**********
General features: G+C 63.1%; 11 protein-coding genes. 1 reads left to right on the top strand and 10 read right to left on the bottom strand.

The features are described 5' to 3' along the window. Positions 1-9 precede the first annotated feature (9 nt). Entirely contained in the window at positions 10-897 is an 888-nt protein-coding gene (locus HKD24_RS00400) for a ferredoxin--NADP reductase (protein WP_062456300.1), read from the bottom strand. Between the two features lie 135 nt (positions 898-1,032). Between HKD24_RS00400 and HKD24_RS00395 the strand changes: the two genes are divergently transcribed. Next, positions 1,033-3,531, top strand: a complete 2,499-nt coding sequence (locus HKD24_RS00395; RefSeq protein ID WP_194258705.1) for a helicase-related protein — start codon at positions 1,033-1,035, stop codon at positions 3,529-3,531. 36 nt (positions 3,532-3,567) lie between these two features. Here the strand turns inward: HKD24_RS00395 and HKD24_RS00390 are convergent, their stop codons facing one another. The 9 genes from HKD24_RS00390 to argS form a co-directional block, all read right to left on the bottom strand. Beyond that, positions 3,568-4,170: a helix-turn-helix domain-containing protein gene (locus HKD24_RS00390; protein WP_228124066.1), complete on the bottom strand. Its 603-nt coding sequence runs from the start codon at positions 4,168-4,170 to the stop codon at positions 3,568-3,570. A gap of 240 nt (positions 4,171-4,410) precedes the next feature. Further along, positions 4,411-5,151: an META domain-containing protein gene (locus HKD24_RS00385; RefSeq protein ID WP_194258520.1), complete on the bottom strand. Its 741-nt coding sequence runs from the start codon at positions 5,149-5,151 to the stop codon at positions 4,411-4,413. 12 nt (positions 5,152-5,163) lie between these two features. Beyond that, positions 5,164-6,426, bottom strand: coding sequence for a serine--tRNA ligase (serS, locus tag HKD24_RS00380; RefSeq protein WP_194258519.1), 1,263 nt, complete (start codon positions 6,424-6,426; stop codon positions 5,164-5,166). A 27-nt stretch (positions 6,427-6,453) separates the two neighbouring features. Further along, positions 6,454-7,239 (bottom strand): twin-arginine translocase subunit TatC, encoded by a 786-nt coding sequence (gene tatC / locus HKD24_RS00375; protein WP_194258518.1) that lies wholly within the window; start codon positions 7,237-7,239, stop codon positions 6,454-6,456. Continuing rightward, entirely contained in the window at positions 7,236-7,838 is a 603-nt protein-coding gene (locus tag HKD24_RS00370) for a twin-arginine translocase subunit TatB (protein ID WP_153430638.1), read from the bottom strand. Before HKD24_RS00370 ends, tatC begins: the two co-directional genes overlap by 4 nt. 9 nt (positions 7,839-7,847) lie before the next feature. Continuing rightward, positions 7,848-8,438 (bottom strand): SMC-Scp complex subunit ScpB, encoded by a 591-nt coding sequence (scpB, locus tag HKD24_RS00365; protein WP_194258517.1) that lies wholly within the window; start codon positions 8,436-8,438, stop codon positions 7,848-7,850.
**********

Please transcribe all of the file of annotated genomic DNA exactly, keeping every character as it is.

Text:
General features: G+C 63.1%; 11 protein-coding genes. 1 reads left to right on the top strand and 10 read right to left on the bottom strand.

The features are described 5' to 3' along the window. Positions 1-9 precede the first annotated feature (9 nt). Entirely contained in the window at positions 10-897 is an 888-nt protein-coding gene (locus HKD24_RS00400) for a ferredoxin--NADP reductase (protein WP_062456300.1), read from the bottom strand. Between the two features lie 135 nt (positions 898-1,032). Between HKD24_RS00400 and HKD24_RS00395 the strand changes: the two genes are divergently transcribed. Next, positions 1,033-3,531, top strand: a complete 2,499-nt coding sequence (locus HKD24_RS00395; RefSeq protein ID WP_194258705.1) for a helicase-related protein — start codon at positions 1,033-1,035, stop codon at positions 3,529-3,531. 36 nt (positions 3,532-3,567) lie between these two features. Here the strand turns inward: HKD24_RS00395 and HKD24_RS00390 are convergent, their stop codons facing one another. The 9 genes from HKD24_RS00390 to argS form a co-directional block, all read right to left on the bottom strand. Beyond that, positions 3,568-4,170: a helix-turn-helix domain-containing protein gene (locus HKD24_RS00390; protein WP_228124066.1), complete on the bottom strand. Its 603-nt coding sequence runs from the start codon at positions 4,168-4,170 to the stop codon at positions 3,568-3,570. A gap of 240 nt (positions 4,171-4,410) precedes the next feature. Further along, positions 4,411-5,151: an META domain-containing protein gene (locus HKD24_RS00385; RefSeq protein ID WP_194258520.1), complete on the bottom strand. Its 741-nt coding sequence runs from the start codon at positions 5,149-5,151 to the stop codon at positions 4,411-4,413. 12 nt (positions 5,152-5,163) lie between these two features. Beyond that, positions 5,164-6,426, bottom strand: coding sequence for a serine--tRNA ligase (serS, locus tag HKD24_RS00380; RefSeq protein WP_194258519.1), 1,263 nt, complete (start codon positions 6,424-6,426; stop codon positions 5,164-5,166). A 27-nt stretch (positions 6,427-6,453) separates the two neighbouring features. Further along, positions 6,454-7,239 (bottom strand): twin-arginine translocase subunit TatC, encoded by a 786-nt coding sequence (gene tatC / locus HKD24_RS00375; protein WP_194258518.1) that lies wholly within the window; start codon positions 7,237-7,239, stop codon positions 6,454-6,456. Continuing rightward, entirely contained in the window at positions 7,236-7,838 is a 603-nt protein-coding gene (locus tag HKD24_RS00370) for a twin-arginine translocase subunit TatB (protein ID WP_153430638.1), read from the bottom strand. Before HKD24_RS00370 ends, tatC begins: the two co-directional genes overlap by 4 nt. 9 nt (positions 7,839-7,847) lie before the next feature. Continuing rightward, positions 7,848-8,438 (bottom strand): SMC-Scp complex subunit ScpB, encoded by a 591-nt coding sequence (scpB, locus tag HKD24_RS00365; protein WP_194258517.1) that lies wholly within the window; start codon positions 8,436-8,438, stop codon positions 7,848-7,850.